country's main square. In the memories of its citizens this square is
associated with the country's most important historical events, in
particular, with the announcement of independence. The candidate who holds
a meeting in the Square of National Agreement therefore makes a deep
impression on the people – it will appear as if the entire nation
supports him. Clearly, this event was undesirable for candidate A.
The following information also needed to be
considered: holding a meeting at the Square of National Agreement required
permission from the appropriate municipal authorities. According to the information we received, C's
application was submitted in time for permission to be granted. In
addition, the municipal authorities were among C’s supporters.
A meeting was to take place because it had
been approved by the municipality and was organized appropriately.
The meeting should not take place, however, because it could harmfully
impact candidate A's popularity.
Applied TRIZ tool:
Anticipatory Failure Determination (AFD)
method, part 4:"Prevent/Eliminate the Failure" .
Solution concepts (partial):
The resulting recommendations were arranged
into three main scenarios:
A. Preliminary measures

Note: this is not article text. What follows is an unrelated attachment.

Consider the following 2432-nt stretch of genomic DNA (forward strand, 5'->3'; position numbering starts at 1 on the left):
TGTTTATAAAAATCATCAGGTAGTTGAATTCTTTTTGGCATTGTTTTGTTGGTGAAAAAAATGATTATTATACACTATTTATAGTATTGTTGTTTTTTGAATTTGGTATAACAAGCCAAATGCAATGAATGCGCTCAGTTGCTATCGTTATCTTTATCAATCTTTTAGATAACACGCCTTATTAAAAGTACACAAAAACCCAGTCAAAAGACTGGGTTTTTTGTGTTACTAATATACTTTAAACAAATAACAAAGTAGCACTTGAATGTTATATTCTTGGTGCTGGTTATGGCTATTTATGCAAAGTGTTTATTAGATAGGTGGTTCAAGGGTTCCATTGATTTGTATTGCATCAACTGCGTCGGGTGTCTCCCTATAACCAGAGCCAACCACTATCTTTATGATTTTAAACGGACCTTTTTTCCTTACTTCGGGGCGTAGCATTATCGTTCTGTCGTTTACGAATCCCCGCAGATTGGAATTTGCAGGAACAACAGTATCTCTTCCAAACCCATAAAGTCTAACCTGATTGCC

B. Direct measures
C. Measures for reducing
A. Preliminary measures
- The following question should be posed
at the next session of Parliament: The Square of National Agreement is
a sacred place in the eyes of the nation. Should activities to
support a particular party or politician be permitted there?
- The following resolution should be
submitted for approval: Any political activity held in the square,
with the exception of All-National meetings, should be forbidden.
- Candidate A should announce an
initiative to organize a United National meeting with all candidates
present, to be held at the same place and time (or earlier) than the
meeting of C supporters. Should C eschew the United National meeting
it would appear as if he were opposed to national unity.
- Leak information concerning the above
preliminary measures, and prevent any action by C's staff related to
the meeting of C supporters.
B. Direct Measures
Should the preliminary measures prove
ineffective, the following recommendations should be carried out:
- Organize a meeting of retired, poor and